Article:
Apr 16, 2014 fbook icon twitter icon rss icon

DNA Exonerations Cannot Fix the Death Penalty

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As of November 2008, 130 people have been exonerated from death row in the United States. DNA testing has resulted in 225 exonerations, mostly in non-capital cases, and these numbers continue to rise. The advent of DNA has helped tremendously in its ability to prove guilt or innocence, and has been instrumental in overturning many wrongful convictions. The thing is, every man and woman who has proven that they were wrongfully convicted will tell you that they are actually the lucky ones. They will tell you that there are others like them who are still in prison – and others like them for whom it is now too late, for they have been executed.  

According to the Innocence Project, “only a fraction of criminal cases involve biological evidence that can be subjected to DNA testing, and even when such evidence exists, it is often lost or destroyed after a conviction. Since they don’t have access to a definitive test like DNA, many wrongfully convicted people have a slim chance of ever proving their innocence.”      

Kirk Bloodsworth was one of the lucky ones. After being wrongfully convicted of the sexual assault and murder of a nine-year-old girl in Maryland, Bloodsworth came close to paying the ultimate price for a horrible crime that he did not commit. He was convicted twice of the murder, and spent almost nine years in prison. Yet he was lucky when, in 1992, the prosecution agreed to a newly developed form of testing called DNA. Bloodsworth went on to become the first capital conviction in the U.S. to be overturned as a result of DNA testing.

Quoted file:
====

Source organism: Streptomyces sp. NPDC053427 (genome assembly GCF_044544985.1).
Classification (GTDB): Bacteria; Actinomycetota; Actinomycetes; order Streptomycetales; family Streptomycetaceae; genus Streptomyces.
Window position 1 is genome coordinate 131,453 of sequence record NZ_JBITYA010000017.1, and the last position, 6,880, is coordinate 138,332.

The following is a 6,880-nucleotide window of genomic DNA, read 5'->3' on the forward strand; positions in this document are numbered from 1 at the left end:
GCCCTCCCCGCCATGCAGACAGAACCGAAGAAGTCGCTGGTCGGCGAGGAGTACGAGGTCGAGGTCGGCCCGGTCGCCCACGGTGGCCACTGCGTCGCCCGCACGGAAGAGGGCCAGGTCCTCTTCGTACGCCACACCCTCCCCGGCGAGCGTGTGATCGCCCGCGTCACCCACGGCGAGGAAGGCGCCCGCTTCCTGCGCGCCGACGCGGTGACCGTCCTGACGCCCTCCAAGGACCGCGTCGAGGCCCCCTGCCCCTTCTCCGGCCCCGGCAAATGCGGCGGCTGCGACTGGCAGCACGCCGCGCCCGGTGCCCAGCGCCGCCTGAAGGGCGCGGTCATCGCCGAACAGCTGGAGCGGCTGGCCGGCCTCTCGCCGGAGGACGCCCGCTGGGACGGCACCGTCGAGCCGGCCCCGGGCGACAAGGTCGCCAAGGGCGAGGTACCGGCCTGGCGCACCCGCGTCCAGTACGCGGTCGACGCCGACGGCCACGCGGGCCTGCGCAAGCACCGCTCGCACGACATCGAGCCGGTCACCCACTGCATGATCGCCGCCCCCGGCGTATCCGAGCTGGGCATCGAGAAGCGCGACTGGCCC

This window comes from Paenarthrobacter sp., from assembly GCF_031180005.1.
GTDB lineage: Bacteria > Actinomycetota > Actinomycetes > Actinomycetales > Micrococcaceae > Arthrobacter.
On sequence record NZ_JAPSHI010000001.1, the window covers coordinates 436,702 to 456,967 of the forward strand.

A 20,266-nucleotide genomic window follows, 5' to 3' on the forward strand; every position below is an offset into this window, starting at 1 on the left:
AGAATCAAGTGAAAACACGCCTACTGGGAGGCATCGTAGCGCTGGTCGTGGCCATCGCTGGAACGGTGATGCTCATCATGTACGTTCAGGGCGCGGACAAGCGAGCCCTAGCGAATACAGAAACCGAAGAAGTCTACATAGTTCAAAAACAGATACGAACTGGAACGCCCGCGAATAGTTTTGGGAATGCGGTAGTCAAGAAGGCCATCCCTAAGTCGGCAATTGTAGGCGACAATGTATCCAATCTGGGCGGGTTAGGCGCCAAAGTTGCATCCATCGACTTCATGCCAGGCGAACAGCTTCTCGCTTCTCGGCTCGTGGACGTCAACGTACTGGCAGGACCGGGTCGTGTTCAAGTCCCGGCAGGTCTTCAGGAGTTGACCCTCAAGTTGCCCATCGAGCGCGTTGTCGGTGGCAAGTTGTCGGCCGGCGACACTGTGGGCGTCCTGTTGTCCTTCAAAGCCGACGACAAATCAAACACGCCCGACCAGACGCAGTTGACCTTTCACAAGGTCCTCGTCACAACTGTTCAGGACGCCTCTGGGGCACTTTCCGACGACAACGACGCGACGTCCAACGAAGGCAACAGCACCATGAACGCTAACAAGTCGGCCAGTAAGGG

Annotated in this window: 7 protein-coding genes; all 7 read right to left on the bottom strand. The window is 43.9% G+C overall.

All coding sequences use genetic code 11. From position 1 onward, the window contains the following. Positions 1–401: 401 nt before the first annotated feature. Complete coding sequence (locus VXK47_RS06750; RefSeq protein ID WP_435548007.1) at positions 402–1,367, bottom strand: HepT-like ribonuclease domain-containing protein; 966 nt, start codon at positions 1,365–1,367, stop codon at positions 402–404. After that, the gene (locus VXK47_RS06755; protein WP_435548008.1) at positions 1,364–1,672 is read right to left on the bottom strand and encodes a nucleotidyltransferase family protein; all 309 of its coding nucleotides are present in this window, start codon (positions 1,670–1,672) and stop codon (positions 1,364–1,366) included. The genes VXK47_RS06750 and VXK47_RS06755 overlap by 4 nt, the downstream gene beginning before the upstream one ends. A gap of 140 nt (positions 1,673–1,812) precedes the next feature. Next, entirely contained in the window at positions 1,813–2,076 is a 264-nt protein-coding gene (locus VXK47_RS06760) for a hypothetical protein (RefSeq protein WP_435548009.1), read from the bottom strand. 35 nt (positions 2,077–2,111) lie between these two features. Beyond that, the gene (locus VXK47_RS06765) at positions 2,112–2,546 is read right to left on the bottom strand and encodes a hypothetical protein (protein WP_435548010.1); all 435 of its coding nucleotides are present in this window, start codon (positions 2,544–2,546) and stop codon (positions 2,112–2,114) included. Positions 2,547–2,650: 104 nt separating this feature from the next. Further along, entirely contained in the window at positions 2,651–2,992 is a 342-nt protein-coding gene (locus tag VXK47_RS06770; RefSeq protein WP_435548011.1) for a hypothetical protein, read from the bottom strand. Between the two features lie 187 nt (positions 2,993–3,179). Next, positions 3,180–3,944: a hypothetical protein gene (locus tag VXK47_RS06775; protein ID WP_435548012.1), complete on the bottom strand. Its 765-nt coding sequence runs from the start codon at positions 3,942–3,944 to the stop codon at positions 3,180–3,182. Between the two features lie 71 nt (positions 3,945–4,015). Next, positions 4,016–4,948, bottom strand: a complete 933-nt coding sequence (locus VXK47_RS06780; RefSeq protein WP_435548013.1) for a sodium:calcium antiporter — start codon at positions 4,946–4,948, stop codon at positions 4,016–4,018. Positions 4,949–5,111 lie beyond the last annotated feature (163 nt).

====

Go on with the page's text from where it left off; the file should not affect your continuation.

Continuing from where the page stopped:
In Georgia, a man named Troy Davis currently sits on death row for the murder of a police officer in Savannah – also a horrible crime. Davis’ conviction consisted solely of eyewitness testimony, yet since trial 7 of the 9 eyewitnesses have recanted or contradicted their testimony – casting serious doubt on the evidence that was used to convict him. Despite the strong evidence indicating that he may be innocent, Davis has now faced three execution dates, once coming within 2 hours of death, and remains at risk of execution. Unlike in Bloodsworth’s case, there is no DNA evidence available with which to prove Davis’ guilt or innocence.

DNA exonerations cannot solve the serious problems that clearly exist in our criminal justice system, as illustrated by the case of Troy Davis above. But they do illuminate the need for serious reform within the criminal justice system. Not the least of which is repeal of the death penalty.   

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